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The Case Against James Frey

 

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Just in time to sell his new book, James Frey gets back on Oprah's couch.

By Maia Szalavitz

05/01/11

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As a journalist who celebrates multiple paths to recovery, I was inclined to support James Frey’s infamous 2003 memoir, A Million Little Pieces, because it championed a method of kicking drugs that is an alternative to 12-step programs. But when it turned out that his book was a patchwork of lies—and that many people were inclined to forgive him just because it was “emotionally true"—I became furious.

This week, Frey is on a comeback tour, promoting a new book about a drug-addicted Jesus, The Final Testament of the Holy Bible, appropriately labeled as fiction, and heading up a fiction mill that reportedly pays MFAs peanuts to churn out pages for the “young adult” category. 

Launching his tour, he popped up on back-to-back Oprah episodes this week, and the departing talk-show maven offered him her apologies for the harsh dressing-down she doled out when he appeared on her show in 2006. (On Monday he told her, truthfully or not, that he'd never even watched the segment.)

It's often said that Americans have a short memory, especially regarding misdeeds by public figures. So as I watch Frey ride his new wave of sympathetic publicity (his newborn son died in July), I worry that the damage he did to the addiction community will be not only forgiven but also forgotten, by hundreds of media outlets Including The Fix. If Frey had set out to write an “emotionally true” but exaggerated memoir based on actual research, I might have joined those die-hard fans who continue to offer him their qualified support. Instead, he simply reinforced dangerous myths that harm millions of people who suffer from this disorder, all the while collecting millions of dollars for his deception.

The fabrication that seemed to most offend Oprah and other readers of his memoir was the author's claim that he spent three months behind bars (as it turned out, he spent only a few hours in police custody.) But what I found most disingenuous was his false account of enduring root canal without anesthesia so that he wouldn’t endanger his sobriety. Put aside for a moment the fact that it would be physically impossible for anyone to keep still long enough to withstand such pain (you’d need head restraints not found in dental offices) or that no dentist would risk the malpractice lawsuit that would inevitably result from such barbarism. It’s the twisted morality behind this tall-tale that rankles me most.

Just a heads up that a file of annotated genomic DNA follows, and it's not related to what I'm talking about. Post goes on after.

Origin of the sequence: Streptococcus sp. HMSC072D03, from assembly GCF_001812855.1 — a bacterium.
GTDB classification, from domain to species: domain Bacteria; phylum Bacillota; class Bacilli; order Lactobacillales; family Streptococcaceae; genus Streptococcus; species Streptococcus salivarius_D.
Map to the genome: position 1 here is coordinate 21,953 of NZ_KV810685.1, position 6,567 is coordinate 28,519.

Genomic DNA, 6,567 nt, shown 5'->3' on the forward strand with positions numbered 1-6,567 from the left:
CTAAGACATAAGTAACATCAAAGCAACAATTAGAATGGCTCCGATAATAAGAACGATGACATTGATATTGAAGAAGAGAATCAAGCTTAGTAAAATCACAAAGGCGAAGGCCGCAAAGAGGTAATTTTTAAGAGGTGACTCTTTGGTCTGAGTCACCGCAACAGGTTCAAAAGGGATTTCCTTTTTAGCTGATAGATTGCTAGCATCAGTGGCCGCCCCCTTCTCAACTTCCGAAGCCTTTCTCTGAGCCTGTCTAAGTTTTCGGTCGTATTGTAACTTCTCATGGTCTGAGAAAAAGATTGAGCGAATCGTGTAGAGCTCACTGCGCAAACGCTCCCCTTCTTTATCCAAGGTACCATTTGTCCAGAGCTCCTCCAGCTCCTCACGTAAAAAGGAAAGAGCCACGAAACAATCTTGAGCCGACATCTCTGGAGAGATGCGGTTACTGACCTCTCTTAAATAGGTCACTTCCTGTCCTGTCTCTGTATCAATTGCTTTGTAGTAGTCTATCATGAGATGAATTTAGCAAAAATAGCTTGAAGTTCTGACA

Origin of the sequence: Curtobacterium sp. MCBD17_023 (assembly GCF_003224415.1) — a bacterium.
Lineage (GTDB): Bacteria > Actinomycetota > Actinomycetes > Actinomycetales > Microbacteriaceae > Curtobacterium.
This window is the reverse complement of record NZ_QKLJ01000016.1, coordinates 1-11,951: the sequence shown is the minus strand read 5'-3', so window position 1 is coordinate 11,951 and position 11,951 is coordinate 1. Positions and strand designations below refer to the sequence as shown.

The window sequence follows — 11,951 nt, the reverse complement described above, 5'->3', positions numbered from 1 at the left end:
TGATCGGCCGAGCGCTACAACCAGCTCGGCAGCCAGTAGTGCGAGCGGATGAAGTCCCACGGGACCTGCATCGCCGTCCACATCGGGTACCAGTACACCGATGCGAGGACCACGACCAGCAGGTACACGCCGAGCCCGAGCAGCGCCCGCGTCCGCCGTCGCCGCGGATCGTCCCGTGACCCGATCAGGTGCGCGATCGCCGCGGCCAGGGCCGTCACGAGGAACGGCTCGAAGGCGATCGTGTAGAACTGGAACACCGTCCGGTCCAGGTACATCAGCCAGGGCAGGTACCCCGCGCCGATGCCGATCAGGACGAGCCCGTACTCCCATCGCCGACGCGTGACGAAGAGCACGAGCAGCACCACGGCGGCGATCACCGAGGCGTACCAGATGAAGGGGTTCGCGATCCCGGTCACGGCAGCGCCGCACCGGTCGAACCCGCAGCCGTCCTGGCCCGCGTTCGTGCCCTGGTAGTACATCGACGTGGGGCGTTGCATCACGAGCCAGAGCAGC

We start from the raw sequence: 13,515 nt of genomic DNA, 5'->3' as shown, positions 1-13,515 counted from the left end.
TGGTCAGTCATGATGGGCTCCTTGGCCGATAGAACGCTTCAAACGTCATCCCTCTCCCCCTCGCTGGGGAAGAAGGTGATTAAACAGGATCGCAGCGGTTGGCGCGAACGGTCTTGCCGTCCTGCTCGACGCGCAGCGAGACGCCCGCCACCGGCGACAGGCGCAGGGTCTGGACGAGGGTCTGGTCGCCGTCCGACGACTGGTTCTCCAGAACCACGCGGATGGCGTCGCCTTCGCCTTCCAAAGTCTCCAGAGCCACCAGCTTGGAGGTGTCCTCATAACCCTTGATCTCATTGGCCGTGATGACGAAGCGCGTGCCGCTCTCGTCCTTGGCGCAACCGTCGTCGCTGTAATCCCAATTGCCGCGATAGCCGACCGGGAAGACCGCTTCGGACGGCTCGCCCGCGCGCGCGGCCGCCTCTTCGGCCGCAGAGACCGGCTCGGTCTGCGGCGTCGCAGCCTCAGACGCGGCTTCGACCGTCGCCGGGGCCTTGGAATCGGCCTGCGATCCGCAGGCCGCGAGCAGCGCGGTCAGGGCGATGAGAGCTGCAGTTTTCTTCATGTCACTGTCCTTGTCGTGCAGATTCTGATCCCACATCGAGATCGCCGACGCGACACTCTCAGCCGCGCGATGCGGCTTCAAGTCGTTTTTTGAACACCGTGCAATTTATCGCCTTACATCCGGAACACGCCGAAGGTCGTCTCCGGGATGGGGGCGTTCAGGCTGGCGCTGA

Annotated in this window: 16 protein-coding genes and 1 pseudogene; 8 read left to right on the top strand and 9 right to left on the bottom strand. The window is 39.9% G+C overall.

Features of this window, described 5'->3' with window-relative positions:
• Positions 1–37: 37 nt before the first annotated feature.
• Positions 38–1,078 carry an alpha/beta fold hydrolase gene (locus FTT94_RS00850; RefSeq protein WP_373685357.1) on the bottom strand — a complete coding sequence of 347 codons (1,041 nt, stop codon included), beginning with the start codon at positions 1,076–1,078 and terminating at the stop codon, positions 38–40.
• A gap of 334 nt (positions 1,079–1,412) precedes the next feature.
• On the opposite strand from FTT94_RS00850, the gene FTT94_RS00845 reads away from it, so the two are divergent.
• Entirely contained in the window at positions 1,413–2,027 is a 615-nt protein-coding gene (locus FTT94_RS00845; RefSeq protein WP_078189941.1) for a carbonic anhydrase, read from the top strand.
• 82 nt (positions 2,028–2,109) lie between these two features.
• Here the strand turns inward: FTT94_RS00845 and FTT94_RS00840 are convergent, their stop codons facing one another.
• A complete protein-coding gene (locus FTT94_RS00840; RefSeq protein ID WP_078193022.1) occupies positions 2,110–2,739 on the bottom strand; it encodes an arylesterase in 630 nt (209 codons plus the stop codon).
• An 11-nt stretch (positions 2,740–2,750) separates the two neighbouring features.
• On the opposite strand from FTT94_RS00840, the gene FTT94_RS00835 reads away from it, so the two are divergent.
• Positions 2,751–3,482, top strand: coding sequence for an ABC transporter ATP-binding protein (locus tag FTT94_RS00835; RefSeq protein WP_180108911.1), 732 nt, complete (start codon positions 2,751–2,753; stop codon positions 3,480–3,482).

I don’t mean the typical macho posturing that runs like a river through A Million Little Pieces. What’s more troubling is the idea—all too common in the 12-step programs and other rehabs Frey disses in his book—that appropriate anesthetics are more dangerous to addicts than extreme pain.

The truth is, the stress of unrelieved agony is far more likely to prompt relapse than the commonsense use of analgesics. Indeed, some dentists, including my own—whose practice include large numbers of people in recovery—have no problem prescribing opioids after painful procedures, along with a bunch of safeguards. If you’re in the program, for example, he advises checking in with your sponsor or having a family member dole out your meds as a way of checking any temptation to abuse.

The idea that addicts cannot safely receive compassionate medical care—or that compassion is riskier to their health than brutality—is destructive not only because it keeps people from seeking needed treatment for fear of pain. Even more insidious, it’s a rationalization of punishment and a moral model of addiction, not a view of the condition as a disease or disorder. It promotes the all-too-popular myth that addicts are so driven by pleasure that they do not deserve to be treated humanely.

The reality of addiction is much more complex. Most of the addicts I know tended to use drugs and alcohol primarily to relieve their pain—most often a deep-rooted emotional pain—not to enhance their pleasure. The idea that we must suffer further to successfully recover simply reinforces a concept of addiction as a sin that needs expiation in agony.

And the other thing that pissed me off about Frey? The way he fed longtime stereotypes about addicts as incorrigible liars, especially if they recover without 12-step support. Again, there’s no evidence that people who recover through methods other than 12-step programs are more inclined to lie than those who attend meetings.

Furthermore, there’s also no evidence that addicts are more inclined to lie about matters unrelated to addiction than anyone else. Research shows that people with addictions accurately self-report drug use and risky sexual behavior when they will not be punished for doing so. Addictive “denial” is typically seen only in situations where telling the truth would have negative consequences—for instance, with counselors who try to push their patients too hard.

Of course, Frey is not solely to blame for these pernicious stereotypes—but he does deserve to be held accountable for perpetuating them, no matter what Oprah now says. His unrepentant pose after all these years suggests that he is still far from real recovery.

Maia Szalavitz is a health reporter at Time magazine online, and co-author, with Bruce Perry, of Born for Love: Why Empathy Is Essential—and Endangered (Morrow, 2010), and author of Help at Any Cost: How the Troubled-Teen Industry Cons Parents and Hurts Kids (Riverhead, 2006). Her previous piece for The Fix was An Ex-Addict Aims for Motherhood.

 

 

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